I saw this movie cut for TV.
I heard this film was mind-blowing and amazing back in 2009 when it released, but for some reason I was still surprised when, six years later, I finally watched it, and yes, it blew my mind.
There is basically nothing bad to say about this film. It's extremely creative with its premise, and its mockumentary filming-style; very well thought out, and convincingly realistic. Although it was undoubtedly a no-brainer for the South African filmmakers, the fact that it's set in Johannesburg, and has no big, famous actors (well, at the time) in its cast sets it apart from your typical alien fare wonderfully.
|This is one memorable movie.|
So there's this amazingly realistic (because anything that could be real really was) science fiction, wholly new kind of alien invasion story, that is interesting enough to be a movie all on its own, and for the first act I was even tricked into thinking that was all it was. There was not one character that seemed fitted to be a leading character or hero; there only appeared to be neutral side characters or villains. I thought the film was being original by not giving us a human character for us to root for, to force us to concentrate on the (granted, very interesting) alien's problem. But as interesting, thoughtful and remarkable the base plot was, in the end it only serves as a complex background for one of the most unexpectedly amazing character pieces I've ever seen.
Sharlto Copley was a producer, not an actor at the time when he took on the role of Wikus van de Merwe for his director friend Neill Blomkamp, but the moment he became Wikus, he became not only an actor, but one of the best in the business.
|"My name is Wikus van de Merwe... and what we do here at this department is we try to engage with the prawn of behalf of MNU, and on behalf of humans." With general idea of what to say, Copley and other cast members would just improvise their lines.|
Wikus starts a caricatured stereotype of a government employee; dorky, shallow, unremarkable, a jerk, and perhaps slightly endearing, but mostly because you feel sorry for him that he doesn't know how annoying he is. He's obviously overjoyed at getting to be such a main focus of the documentary -- he puts on his best face for the cameras and talks to them incessantly and happily while doing his job, which was sometimes so cruel it made a disturbing contrast. Like the scene where he casually and gleefully oversees the murder of alien eggs as part of population control.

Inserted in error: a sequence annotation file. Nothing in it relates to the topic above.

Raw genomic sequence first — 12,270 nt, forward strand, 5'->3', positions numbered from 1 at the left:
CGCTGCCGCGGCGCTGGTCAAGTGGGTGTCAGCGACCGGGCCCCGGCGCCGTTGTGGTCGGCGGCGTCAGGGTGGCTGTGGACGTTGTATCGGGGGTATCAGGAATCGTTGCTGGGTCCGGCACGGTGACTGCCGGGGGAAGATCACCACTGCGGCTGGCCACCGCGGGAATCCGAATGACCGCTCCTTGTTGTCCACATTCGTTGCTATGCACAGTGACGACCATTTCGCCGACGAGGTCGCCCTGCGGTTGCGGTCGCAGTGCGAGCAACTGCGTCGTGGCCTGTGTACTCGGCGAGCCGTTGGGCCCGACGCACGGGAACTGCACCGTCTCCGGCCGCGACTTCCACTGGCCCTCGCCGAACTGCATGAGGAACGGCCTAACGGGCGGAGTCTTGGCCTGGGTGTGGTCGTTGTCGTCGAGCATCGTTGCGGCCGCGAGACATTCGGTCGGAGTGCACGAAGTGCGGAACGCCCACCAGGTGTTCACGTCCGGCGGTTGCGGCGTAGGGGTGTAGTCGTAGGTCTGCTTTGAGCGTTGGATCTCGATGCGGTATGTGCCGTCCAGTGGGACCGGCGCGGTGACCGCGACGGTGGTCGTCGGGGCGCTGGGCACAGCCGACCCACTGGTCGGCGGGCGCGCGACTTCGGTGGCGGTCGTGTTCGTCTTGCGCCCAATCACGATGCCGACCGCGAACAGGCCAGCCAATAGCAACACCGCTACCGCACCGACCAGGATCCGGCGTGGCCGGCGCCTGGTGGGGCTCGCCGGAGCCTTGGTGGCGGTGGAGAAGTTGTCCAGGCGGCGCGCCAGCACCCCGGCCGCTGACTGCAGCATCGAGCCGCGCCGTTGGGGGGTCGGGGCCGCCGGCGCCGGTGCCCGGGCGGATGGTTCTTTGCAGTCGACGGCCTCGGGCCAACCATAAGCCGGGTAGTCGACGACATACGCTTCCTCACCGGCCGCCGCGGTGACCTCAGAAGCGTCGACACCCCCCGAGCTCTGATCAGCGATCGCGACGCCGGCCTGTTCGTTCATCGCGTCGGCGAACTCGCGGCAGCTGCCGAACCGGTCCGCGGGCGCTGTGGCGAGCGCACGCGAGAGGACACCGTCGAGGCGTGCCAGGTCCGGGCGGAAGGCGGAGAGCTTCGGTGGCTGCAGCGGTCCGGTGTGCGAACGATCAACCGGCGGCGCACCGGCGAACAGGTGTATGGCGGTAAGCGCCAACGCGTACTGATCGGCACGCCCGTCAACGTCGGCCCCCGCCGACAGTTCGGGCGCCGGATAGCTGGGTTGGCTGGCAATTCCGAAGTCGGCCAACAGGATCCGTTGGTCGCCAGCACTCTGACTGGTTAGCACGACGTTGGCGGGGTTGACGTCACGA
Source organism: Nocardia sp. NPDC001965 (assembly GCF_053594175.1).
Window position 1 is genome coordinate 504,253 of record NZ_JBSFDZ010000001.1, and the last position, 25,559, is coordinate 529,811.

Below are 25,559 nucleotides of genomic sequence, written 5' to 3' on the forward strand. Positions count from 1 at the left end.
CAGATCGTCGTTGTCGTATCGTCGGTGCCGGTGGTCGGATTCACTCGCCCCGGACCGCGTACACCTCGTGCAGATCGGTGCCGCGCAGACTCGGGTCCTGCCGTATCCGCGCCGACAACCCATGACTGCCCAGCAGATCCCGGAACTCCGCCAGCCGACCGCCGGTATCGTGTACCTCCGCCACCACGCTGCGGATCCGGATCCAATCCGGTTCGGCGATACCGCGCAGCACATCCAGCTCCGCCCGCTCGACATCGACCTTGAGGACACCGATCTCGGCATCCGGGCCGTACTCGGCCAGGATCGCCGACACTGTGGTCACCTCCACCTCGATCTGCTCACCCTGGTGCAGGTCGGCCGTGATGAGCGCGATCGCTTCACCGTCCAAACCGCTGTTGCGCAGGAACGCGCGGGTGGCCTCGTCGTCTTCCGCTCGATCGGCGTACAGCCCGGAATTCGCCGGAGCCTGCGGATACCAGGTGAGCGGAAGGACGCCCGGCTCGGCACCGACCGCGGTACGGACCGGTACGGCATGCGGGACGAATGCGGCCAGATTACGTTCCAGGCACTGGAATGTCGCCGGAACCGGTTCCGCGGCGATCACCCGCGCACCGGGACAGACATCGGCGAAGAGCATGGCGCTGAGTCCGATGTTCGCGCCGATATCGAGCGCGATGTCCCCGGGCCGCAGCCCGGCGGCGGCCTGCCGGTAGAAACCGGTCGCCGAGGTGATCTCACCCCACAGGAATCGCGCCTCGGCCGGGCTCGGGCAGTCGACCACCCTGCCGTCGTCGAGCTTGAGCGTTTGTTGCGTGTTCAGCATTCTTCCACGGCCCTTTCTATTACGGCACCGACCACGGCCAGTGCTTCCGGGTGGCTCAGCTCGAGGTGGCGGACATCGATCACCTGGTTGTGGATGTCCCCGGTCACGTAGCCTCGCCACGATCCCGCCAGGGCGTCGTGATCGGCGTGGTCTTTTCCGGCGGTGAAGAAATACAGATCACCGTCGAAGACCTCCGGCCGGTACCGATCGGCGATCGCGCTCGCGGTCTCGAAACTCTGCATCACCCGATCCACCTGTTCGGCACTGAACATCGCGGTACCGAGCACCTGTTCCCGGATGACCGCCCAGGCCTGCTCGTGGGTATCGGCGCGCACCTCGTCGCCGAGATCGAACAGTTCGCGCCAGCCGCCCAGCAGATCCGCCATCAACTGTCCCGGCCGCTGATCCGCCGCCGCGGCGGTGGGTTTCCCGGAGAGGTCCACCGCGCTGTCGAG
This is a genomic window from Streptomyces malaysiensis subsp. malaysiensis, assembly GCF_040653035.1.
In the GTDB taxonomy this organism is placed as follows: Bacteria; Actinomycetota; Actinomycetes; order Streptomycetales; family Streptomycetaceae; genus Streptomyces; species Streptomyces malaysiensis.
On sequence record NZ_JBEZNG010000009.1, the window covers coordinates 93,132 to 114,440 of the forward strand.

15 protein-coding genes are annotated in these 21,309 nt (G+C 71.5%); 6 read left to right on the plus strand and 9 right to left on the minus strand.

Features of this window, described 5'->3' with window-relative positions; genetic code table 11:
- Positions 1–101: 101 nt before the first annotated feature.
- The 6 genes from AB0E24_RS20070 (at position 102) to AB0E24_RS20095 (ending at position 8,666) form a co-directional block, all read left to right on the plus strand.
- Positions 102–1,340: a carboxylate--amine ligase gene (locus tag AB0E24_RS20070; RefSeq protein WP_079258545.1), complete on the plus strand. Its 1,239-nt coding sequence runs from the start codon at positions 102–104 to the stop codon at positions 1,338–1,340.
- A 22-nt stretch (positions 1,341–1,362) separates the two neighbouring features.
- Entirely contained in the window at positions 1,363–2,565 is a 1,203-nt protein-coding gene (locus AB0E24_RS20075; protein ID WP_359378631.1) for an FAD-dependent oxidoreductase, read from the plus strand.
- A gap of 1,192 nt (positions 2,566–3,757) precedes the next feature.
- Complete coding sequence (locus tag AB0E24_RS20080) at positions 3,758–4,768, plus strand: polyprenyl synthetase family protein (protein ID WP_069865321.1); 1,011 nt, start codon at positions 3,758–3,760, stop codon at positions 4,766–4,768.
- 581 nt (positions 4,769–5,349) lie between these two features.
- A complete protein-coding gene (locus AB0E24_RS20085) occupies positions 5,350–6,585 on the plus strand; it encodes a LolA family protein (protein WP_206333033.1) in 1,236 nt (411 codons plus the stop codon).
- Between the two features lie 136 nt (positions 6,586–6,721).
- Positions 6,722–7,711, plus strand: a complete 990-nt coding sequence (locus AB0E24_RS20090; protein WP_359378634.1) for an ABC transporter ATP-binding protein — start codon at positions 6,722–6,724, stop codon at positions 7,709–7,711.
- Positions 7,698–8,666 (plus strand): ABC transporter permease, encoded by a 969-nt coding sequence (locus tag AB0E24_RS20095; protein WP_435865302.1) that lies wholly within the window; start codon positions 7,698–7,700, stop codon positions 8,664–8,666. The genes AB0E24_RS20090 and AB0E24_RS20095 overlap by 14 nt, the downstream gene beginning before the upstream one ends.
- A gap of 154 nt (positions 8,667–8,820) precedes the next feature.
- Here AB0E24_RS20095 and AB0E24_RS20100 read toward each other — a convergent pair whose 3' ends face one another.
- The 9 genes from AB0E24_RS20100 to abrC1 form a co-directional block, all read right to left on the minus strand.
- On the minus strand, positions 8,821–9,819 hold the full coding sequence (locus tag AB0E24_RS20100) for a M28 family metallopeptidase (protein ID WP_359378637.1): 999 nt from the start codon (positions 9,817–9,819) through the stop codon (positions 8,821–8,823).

Then, when Wikus's world is turned on its head (as literally as something can figuratively be turned on its head) we see the real him, and he's not a very likable guy either, (much like the first one, only even less nice). Though we do pity his terrible, bizarre situation and admire his desperate fight against it. Still his self-mindedness gets in the way of his reaching a hero status... until the end. In the final climax he enters that exo-suit a desperate coward using up his final thread of hope, and emerges it a brave, selfless, straight-up awesome hero.
|I cannot get over how cool this is! And I |
I found it very interesting and strangely profound that for the entire movie, this guy would never shut up -- he was seriously talking almost constantly, every chance he had, and to anyone he thought might listen -- but in his last scene, once he has finally become the hero we never imagined he could ever be, he never says a word.
District 9 was a bit of a sleeper for me. It took me whole week to soak it in and realize how blown away I was. Then I had to watch it again to confirm my being blown away, and was blown away again -- by the world, the character, the physical transformation from man to beast, and the heroic one from beast to man; and the incredible performance that made it all convincing. It really is one of the most remarkable movies I've ever seen, with one of the most deceptively extraordinary, mind-blowing heroes at its core.